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Chances are you prefer some things in the gym to others.

This is an entirely reasonable thing for most of us as we all have different aims, objectives and goals for our time spent in pursuit of fitness, but is it better to fit in your cardio work before or after adding up some reps with free weights or on the weight machines?

If building strength is your primary goal it is better to leave the cardio work until afterwards so you can focus your energy on achieving your desired reps without being exhausted, which can lead to improper technique.

“If you prioritize weight lifting over cardio, you can focus more brain power on lifting those weights correctly versus going into a session sweaty and out of breath, unable to perform as well and upping your risk due to fatigue,” Eric Bowling, an NASM-certified personal trainer, told Runner’s World.

It should also be noted that doing cardio after weights can lead to more efficient calorie burning.

Now, this isn’t to say that doing cardio before weights is inherently a bad decision because it is not.

“Doing light cardio such as jogging or biking can prepare the muscles for the physical work of lifting weights and can increase blood flow to the large muscle groups you’ll be using,” Sarah Merrill, M.D., says. Basically, this suggests that if cardio is your primary goal then you should begin with that in order to achieve your maximum cardio gains.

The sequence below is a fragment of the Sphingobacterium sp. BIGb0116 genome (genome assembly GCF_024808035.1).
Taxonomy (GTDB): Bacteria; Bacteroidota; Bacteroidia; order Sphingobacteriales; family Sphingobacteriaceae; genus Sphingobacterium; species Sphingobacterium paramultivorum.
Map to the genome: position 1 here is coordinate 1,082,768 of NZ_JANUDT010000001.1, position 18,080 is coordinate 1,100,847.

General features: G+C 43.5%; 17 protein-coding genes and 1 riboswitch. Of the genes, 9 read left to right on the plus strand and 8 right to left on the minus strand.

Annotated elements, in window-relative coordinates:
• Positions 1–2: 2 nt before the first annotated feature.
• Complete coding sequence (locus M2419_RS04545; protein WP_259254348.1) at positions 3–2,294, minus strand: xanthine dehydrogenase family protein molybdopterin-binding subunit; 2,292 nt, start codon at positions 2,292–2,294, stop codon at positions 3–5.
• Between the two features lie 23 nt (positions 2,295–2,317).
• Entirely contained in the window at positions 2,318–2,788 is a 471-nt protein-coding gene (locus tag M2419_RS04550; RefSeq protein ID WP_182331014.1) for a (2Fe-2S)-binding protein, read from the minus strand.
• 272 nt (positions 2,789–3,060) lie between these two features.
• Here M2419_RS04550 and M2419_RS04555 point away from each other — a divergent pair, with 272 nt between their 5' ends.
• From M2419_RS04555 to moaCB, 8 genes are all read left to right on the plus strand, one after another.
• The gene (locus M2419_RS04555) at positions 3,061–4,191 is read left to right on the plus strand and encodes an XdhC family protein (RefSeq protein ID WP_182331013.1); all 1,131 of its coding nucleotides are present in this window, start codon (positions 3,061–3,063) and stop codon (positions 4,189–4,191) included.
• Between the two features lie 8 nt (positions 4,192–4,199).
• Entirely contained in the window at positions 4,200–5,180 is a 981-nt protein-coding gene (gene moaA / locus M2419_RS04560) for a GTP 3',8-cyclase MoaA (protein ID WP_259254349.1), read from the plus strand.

How often should you work on your cardio fitness? According to the U.S. Department of Health and Human Services, 150 minutes per week of moderate intensity cardio workouts along with 75 minutes intensive exercise should be on your schedule, along with two strength sessions.

“Ideally, I suggest weight training three times per week, as this frequency has been shown to be an effective strategy when it comes to muscle building and fat loss,” explains Bowling. “Cardio can be done every day if it’s low-intensity; the higher the intensity, the less frequently you can perform it.”